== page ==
“Then about six months later he gave an interview to Rolling Stone, and in the middle of the interview, he was asked, ‘What do you think of Bret Easton Ellis?’ And he went on a pitch perfect dismantling¹ of the prose style of Less Than Zero, like: Oh yeah, Bret comes up to me in a restaurant in Beverly Hills. His friend is drunk, he offers me a line, we go into the bathroom. Then Bret goes out and blows his friend. I watch, I’m bored. So yeah, I don’t think much of Bret Easton Ellis.’ And I’m reading that in a magazine, and I shrunk a little bit. It was a moment. I was 22 and I was insulted by my idol. And that was a moment. It makes you grow up fast. And it makes you look at the world much more differently than if you are 22 are you are not insulted-in print-by your idol.’

Q: Here’s a direct question from the audience: Are you a top or a bottom?

A: “I’m versatile.”

Bret Easton Ellis has decided recently to divulge the fact that his novels are about him. This would seem to run counter to the last 25 years that he’s dedicated to obfuscating everything about himself (culminating in the meta-fictional not-memoir, Lunar Park), or even more recently complaining to Vice, “No other authors, when I read about them, get asked this. Michael Chabon doesn’t get asked this. Jonathan Franzen doesn’t get asked this. Jonathan Lethem doesn’t get asked this. I get asked this.’”

He did not like either, he said, being “taken to task” by Norman Mailer in Vanity Fair at the release of American Psycho, for giving the novel over to the narrator. “He said that ‘I was loving American Psycho for about 200 pages, 150 pages², and then I realized that Mr. Ellis had left the room, and I was left alone with Patrick Bateman. And I resented it.’ But I think it’s interesting to have yourself drawn into a novel and have that narrator be your only point of reference for 200 odd pages.”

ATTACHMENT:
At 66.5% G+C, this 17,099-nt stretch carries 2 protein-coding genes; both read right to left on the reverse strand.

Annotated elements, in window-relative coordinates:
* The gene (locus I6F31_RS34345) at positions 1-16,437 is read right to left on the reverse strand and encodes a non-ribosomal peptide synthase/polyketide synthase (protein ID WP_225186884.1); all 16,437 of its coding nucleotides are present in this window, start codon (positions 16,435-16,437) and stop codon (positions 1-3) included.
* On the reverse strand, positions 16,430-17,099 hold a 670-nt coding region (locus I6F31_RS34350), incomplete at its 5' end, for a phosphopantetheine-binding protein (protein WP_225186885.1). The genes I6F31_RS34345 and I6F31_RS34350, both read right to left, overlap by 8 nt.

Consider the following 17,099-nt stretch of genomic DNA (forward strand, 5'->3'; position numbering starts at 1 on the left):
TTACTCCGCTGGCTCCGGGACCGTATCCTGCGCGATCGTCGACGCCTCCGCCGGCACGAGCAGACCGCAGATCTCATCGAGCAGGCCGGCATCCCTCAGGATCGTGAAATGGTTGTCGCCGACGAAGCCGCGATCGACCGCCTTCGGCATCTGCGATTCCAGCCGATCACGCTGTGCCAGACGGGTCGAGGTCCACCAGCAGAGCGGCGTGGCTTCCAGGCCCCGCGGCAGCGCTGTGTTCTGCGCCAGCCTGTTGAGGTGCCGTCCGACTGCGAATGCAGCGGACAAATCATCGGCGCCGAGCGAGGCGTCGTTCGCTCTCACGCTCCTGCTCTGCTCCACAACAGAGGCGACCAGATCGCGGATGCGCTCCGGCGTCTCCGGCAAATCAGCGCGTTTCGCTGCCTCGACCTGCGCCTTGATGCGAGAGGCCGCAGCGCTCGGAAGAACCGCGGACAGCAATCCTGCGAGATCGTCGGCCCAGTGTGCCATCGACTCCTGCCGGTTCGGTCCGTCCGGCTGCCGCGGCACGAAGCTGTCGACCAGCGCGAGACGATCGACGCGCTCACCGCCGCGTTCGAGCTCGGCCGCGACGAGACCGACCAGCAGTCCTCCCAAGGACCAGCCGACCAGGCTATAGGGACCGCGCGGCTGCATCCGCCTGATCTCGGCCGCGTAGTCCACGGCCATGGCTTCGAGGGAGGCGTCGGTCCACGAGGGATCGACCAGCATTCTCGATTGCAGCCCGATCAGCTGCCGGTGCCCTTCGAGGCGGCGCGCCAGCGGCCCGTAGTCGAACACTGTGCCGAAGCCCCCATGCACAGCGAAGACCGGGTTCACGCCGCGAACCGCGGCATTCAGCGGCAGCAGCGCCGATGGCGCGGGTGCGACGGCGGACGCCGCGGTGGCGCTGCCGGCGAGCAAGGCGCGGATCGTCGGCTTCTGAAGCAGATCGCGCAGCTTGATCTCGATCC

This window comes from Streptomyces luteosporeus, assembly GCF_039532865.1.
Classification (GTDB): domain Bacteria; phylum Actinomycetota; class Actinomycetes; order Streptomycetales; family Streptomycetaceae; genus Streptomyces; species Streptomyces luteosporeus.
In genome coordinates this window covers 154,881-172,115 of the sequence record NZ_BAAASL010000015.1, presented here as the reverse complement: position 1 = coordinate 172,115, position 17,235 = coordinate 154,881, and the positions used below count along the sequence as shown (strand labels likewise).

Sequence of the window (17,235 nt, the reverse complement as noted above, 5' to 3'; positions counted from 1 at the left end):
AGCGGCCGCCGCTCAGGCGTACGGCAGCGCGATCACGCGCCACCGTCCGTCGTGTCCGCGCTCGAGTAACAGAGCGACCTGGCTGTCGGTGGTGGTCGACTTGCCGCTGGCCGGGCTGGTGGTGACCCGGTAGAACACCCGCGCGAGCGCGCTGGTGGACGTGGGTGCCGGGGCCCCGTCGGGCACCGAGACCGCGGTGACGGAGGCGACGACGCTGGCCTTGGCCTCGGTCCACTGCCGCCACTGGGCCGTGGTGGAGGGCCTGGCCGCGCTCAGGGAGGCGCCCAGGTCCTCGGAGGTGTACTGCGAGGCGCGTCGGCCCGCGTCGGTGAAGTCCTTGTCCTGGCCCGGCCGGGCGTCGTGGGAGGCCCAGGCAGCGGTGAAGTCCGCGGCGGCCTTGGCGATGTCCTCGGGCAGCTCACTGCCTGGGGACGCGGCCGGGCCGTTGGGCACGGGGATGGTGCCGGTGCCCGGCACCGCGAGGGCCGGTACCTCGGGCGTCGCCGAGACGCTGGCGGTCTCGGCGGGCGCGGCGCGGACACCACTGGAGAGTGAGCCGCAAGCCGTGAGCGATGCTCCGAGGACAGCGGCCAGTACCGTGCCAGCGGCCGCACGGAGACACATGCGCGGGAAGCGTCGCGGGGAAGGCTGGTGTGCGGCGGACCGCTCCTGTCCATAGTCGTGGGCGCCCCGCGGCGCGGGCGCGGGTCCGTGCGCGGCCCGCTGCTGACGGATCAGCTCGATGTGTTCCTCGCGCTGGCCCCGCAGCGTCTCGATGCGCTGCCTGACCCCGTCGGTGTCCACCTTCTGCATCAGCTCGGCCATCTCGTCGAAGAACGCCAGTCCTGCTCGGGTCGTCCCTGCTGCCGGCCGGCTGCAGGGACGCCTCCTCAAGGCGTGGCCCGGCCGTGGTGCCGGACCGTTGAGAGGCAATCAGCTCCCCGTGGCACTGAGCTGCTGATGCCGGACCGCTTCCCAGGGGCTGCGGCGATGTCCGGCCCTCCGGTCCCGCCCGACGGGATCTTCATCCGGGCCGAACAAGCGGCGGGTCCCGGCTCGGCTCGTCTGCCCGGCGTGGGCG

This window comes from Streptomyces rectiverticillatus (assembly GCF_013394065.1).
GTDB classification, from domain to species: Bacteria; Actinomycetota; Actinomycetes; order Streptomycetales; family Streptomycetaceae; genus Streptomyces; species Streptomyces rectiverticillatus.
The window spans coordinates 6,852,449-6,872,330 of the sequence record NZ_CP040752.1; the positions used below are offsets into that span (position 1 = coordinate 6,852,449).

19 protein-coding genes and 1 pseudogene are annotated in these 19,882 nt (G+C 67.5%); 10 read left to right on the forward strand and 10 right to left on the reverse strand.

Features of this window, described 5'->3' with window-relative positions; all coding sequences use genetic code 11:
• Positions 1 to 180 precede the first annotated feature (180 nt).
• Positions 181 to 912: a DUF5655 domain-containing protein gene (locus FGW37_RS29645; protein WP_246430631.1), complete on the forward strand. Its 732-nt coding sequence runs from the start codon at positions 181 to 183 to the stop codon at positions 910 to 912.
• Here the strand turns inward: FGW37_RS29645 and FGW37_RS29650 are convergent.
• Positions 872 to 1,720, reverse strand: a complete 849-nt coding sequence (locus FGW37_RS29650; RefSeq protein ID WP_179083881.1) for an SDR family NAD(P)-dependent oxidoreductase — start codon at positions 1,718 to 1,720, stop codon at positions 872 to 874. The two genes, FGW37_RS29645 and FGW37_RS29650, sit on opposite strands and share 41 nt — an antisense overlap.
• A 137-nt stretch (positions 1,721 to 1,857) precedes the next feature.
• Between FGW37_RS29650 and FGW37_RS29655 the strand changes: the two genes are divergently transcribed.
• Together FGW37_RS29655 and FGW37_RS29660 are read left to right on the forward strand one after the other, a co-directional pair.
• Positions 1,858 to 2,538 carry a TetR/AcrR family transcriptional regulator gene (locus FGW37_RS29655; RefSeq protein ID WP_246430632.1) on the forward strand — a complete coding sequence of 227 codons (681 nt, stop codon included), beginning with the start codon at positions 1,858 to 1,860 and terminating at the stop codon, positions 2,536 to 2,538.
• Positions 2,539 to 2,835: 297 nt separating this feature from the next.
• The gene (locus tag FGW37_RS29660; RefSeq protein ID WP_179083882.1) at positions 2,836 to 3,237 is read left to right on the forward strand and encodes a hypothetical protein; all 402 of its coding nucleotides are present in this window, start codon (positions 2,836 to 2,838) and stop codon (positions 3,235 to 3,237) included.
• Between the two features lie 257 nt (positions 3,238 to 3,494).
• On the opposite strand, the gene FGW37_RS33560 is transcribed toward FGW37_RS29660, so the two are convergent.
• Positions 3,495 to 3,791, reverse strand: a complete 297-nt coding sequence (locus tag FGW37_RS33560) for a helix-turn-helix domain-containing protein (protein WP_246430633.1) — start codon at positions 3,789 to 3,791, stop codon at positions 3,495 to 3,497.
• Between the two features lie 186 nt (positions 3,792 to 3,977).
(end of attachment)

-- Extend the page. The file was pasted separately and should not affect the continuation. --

“I was so defensive about American Psycho when it first came out because of all its controversy,” he said. “And I would make these grand, sweeping statements, like it was about Wall Street, and it was about misogyny and it was about Yuppie culture and it was about consumerism. And it was really about me. And it was about my life. And I had moved to Manhattan when I was about 23 and I was roughly Patrick Bateman’s age when I was writing the book and I was going to all the places Patrick Bateman was going to, and I was trying to fit into the world of adults. And I think I was disgusted by what the values were of this particular world that I was moving into. Which was just basically the world of adults, you know. It wasn’t that it was such a contemptible society, it’s just that you have that movement from when you’re very young to having to accept the morals and the values of the adult world. And so I was really writing a lot about myself in the process of writing American Psycho. Patrick Bateman was in a lot of ways, me. And I only feel comfortable saying that now.”